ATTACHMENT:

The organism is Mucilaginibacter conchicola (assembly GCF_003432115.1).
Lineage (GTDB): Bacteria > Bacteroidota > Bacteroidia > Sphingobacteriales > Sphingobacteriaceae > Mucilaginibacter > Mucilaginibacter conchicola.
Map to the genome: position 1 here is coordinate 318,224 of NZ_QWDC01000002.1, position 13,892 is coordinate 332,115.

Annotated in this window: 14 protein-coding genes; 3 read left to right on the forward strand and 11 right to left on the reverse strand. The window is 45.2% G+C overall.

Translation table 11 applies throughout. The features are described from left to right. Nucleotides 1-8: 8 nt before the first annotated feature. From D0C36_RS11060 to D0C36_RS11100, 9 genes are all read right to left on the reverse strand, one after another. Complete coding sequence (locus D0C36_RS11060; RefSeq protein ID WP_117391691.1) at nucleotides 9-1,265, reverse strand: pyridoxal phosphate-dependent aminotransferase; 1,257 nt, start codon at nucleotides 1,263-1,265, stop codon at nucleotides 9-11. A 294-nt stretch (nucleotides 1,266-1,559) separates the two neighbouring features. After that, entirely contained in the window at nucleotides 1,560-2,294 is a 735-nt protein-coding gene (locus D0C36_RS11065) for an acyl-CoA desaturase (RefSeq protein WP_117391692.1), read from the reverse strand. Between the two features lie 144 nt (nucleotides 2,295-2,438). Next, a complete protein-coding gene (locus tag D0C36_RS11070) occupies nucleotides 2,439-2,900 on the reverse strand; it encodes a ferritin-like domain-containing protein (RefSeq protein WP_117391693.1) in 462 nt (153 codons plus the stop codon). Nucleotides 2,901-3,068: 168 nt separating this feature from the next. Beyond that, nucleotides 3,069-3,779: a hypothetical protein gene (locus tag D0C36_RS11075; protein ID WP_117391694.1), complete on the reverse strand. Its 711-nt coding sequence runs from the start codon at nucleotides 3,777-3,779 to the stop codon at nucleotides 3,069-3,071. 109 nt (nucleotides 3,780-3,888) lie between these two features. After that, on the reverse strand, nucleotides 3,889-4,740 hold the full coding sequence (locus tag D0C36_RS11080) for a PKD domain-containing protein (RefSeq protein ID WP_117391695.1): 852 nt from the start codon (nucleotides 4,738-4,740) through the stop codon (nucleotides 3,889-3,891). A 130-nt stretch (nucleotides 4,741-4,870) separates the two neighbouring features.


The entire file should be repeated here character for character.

The organism is Mucilaginibacter conchicola (assembly GCF_003432115.1).
Lineage (GTDB): Bacteria > Bacteroidota > Bacteroidia > Sphingobacteriales > Sphingobacteriaceae > Mucilaginibacter > Mucilaginibacter conchicola.
Map to the genome: position 1 here is coordinate 318,224 of NZ_QWDC01000002.1, position 13,892 is coordinate 332,115.

Annotated in this window: 14 protein-coding genes; 3 read left to right on the forward strand and 11 right to left on the reverse strand. The window is 45.2% G+C overall.

Translation table 11 applies throughout. The features are described from left to right. Nucleotides 1-8: 8 nt before the first annotated feature. From D0C36_RS11060 to D0C36_RS11100, 9 genes are all read right to left on the reverse strand, one after another. Complete coding sequence (locus D0C36_RS11060; RefSeq protein ID WP_117391691.1) at nucleotides 9-1,265, reverse strand: pyridoxal phosphate-dependent aminotransferase; 1,257 nt, start codon at nucleotides 1,263-1,265, stop codon at nucleotides 9-11. A 294-nt stretch (nucleotides 1,266-1,559) separates the two neighbouring features. After that, entirely contained in the window at nucleotides 1,560-2,294 is a 735-nt protein-coding gene (locus D0C36_RS11065) for an acyl-CoA desaturase (RefSeq protein WP_117391692.1), read from the reverse strand. Between the two features lie 144 nt (nucleotides 2,295-2,438). Next, a complete protein-coding gene (locus tag D0C36_RS11070) occupies nucleotides 2,439-2,900 on the reverse strand; it encodes a ferritin-like domain-containing protein (RefSeq protein WP_117391693.1) in 462 nt (153 codons plus the stop codon). Nucleotides 2,901-3,068: 168 nt separating this feature from the next. Beyond that, nucleotides 3,069-3,779: a hypothetical protein gene (locus tag D0C36_RS11075; protein ID WP_117391694.1), complete on the reverse strand. Its 711-nt coding sequence runs from the start codon at nucleotides 3,777-3,779 to the stop codon at nucleotides 3,069-3,071. 109 nt (nucleotides 3,780-3,888) lie between these two features. After that, on the reverse strand, nucleotides 3,889-4,740 hold the full coding sequence (locus tag D0C36_RS11080) for a PKD domain-containing protein (RefSeq protein ID WP_117391695.1): 852 nt from the start codon (nucleotides 4,738-4,740) through the stop codon (nucleotides 3,889-3,891). A 130-nt stretch (nucleotides 4,741-4,870) separates the two neighbouring features.